Industrial Catalysis

Carbon formation

Carbon is formed on the surface of the catalyst during steam reforming as the result of a number of side reactions.

a)

Cracking:

 

CH2

C + 2H2

 

 

 

 

 

 

 

b)

The Boudouard reaction:

 

2CO

C + CO2

 

 

 

 

 

 

 

c)

CO reduction:

 

CO + H2

C + H2O

 

 

 

Why do we want to avoid carbon formation?

Chemists try to prevent this happening because carbon deposits:

  • deactivate the catalyst
  • cause the catalyst to break up
  • cause the catalyst to overheat

Avoiding carbon formation

Since the reactions that cause the build up of carbon deposits on the catalyst surface are reversible, chemists chose operating conditions in which the overall rate of removal of carbon is greater than the rate at which carbon is deposited.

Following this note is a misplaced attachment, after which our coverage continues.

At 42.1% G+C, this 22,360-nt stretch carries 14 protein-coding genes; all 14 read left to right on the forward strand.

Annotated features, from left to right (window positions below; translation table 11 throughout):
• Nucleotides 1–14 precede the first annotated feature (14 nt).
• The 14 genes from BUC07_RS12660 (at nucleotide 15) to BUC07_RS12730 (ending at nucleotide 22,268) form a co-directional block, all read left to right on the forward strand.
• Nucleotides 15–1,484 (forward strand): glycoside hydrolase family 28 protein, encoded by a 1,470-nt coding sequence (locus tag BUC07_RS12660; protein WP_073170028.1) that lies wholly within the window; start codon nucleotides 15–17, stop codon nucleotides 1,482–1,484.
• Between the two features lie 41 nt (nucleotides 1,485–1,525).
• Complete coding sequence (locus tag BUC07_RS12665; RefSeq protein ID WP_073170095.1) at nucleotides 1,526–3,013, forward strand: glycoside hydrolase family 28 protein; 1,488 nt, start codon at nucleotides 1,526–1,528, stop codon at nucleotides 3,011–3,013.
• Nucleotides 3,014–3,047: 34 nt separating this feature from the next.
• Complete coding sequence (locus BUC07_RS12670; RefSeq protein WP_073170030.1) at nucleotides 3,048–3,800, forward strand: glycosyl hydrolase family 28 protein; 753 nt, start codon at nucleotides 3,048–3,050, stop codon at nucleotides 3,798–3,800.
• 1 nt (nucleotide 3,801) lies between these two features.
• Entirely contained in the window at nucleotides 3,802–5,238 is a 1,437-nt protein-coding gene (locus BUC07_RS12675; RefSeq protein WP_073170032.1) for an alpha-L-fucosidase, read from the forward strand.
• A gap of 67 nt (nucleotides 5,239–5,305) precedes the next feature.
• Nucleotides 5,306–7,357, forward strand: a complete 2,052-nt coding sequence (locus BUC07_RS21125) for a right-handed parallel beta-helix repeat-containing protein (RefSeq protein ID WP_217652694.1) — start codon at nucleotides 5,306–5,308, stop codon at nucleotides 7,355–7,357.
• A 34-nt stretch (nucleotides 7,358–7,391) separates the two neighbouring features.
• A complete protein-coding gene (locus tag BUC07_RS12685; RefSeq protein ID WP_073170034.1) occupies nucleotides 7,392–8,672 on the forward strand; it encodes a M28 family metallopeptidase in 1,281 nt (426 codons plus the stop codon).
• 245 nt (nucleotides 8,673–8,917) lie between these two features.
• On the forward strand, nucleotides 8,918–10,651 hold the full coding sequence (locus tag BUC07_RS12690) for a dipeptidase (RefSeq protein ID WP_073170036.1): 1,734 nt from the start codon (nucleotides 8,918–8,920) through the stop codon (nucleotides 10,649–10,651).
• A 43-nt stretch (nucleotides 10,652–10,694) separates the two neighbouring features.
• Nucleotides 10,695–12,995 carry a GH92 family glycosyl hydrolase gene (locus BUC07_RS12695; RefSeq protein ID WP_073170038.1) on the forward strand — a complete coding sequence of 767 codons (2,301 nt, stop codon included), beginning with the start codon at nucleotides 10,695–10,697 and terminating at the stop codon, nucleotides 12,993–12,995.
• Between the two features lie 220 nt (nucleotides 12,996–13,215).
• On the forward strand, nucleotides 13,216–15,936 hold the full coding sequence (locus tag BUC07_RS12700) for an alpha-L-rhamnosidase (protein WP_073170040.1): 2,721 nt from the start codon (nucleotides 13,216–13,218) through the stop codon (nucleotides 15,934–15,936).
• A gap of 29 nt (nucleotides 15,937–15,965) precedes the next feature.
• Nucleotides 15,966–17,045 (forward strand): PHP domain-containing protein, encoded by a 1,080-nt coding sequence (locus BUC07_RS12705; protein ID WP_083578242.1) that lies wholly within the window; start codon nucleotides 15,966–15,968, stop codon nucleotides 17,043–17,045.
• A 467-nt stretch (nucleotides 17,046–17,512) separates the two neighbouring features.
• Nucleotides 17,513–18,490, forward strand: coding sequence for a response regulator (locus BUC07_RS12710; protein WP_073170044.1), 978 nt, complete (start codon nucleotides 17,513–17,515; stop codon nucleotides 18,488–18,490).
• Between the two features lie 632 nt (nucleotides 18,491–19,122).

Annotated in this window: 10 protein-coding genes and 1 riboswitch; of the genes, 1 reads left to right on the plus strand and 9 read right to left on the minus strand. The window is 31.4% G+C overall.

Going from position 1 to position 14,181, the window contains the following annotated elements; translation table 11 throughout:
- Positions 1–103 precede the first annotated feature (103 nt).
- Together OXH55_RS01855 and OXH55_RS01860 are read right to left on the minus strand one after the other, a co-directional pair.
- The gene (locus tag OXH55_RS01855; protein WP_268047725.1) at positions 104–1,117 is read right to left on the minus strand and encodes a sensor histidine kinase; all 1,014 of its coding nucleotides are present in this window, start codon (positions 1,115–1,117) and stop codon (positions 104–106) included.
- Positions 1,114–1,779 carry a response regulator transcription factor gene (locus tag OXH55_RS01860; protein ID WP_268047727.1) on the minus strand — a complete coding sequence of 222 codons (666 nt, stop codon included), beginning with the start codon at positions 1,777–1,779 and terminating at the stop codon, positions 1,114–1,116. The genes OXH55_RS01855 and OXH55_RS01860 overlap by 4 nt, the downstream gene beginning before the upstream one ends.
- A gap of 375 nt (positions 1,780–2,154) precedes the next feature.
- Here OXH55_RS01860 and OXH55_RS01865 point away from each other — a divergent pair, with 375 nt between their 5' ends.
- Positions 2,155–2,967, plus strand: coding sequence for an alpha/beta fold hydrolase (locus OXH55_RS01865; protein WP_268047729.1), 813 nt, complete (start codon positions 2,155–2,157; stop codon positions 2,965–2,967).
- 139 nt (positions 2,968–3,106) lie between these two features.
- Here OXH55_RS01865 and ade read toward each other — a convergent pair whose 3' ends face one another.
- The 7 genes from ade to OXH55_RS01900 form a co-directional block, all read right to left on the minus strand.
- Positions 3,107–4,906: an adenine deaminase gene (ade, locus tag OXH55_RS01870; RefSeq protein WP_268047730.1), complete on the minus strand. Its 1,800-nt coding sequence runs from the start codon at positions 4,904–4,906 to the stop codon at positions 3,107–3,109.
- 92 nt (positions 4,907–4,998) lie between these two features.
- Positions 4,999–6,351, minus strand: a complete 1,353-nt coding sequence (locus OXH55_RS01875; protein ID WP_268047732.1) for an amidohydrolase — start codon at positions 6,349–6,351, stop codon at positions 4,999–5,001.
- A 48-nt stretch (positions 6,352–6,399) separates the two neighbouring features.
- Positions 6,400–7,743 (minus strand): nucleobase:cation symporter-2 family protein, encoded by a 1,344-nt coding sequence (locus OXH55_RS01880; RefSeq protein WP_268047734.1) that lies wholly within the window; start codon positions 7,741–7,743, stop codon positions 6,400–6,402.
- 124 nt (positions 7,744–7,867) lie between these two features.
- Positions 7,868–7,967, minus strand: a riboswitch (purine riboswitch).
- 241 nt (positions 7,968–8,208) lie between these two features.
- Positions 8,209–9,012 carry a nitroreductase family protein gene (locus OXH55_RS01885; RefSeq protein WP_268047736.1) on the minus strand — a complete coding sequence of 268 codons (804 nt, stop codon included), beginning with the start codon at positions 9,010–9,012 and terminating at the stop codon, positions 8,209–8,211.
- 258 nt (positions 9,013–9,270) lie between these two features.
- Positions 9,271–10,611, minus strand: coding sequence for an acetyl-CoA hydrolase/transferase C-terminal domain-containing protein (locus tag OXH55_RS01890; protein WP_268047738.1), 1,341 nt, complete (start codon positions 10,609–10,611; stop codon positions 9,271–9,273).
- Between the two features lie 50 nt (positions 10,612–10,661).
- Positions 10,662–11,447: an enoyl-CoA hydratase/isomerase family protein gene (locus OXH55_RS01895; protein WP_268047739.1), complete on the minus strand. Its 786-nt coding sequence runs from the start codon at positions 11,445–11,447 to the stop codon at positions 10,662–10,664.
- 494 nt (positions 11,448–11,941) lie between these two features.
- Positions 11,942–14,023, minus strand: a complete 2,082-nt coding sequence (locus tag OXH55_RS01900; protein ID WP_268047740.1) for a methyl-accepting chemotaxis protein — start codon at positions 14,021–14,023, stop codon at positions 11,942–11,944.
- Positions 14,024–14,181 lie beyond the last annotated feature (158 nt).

Conditions that will tend to minimise the problem of carbon deposition are:

  • making sure that the steam/methane ratio is above 2.5
  • choosing a catalyst that has a high activity
  • trying to ensure that the catalyst temperature does not rise excessively
Electron micrograph of carbon deposit on catalyst surface.